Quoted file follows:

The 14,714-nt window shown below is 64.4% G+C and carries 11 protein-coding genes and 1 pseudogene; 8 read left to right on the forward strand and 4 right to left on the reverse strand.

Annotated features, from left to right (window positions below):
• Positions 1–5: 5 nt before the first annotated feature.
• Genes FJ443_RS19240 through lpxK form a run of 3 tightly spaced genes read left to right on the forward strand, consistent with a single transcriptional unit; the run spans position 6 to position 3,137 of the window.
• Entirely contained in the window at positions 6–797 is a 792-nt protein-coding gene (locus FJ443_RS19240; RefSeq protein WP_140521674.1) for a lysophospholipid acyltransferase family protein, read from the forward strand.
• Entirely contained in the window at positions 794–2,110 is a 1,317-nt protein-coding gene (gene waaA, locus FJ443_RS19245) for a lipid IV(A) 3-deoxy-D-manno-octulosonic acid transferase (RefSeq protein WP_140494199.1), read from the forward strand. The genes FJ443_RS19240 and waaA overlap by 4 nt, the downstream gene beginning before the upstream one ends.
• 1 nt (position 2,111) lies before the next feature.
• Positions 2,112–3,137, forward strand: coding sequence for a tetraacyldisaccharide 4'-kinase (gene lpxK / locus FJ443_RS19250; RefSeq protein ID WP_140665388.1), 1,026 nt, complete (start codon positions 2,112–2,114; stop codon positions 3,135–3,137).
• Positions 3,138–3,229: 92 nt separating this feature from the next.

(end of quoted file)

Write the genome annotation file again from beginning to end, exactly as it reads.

The 14,714-nt window shown below is 64.4% G+C and carries 11 protein-coding genes and 1 pseudogene; 8 read left to right on the forward strand and 4 right to left on the reverse strand.

Annotated features, from left to right (window positions below):
• Positions 1–5: 5 nt before the first annotated feature.
• Genes FJ443_RS19240 through lpxK form a run of 3 tightly spaced genes read left to right on the forward strand, consistent with a single transcriptional unit; the run spans position 6 to position 3,137 of the window.
• Entirely contained in the window at positions 6–797 is a 792-nt protein-coding gene (locus FJ443_RS19240; RefSeq protein WP_140521674.1) for a lysophospholipid acyltransferase family protein, read from the forward strand.
• Entirely contained in the window at positions 794–2,110 is a 1,317-nt protein-coding gene (gene waaA, locus FJ443_RS19245) for a lipid IV(A) 3-deoxy-D-manno-octulosonic acid transferase (RefSeq protein WP_140494199.1), read from the forward strand. The genes FJ443_RS19240 and waaA overlap by 4 nt, the downstream gene beginning before the upstream one ends.
• 1 nt (position 2,111) lies before the next feature.
• Positions 2,112–3,137, forward strand: coding sequence for a tetraacyldisaccharide 4'-kinase (gene lpxK / locus FJ443_RS19250; RefSeq protein ID WP_140665388.1), 1,026 nt, complete (start codon positions 2,112–2,114; stop codon positions 3,135–3,137).
• Positions 3,138–3,229: 92 nt separating this feature from the next.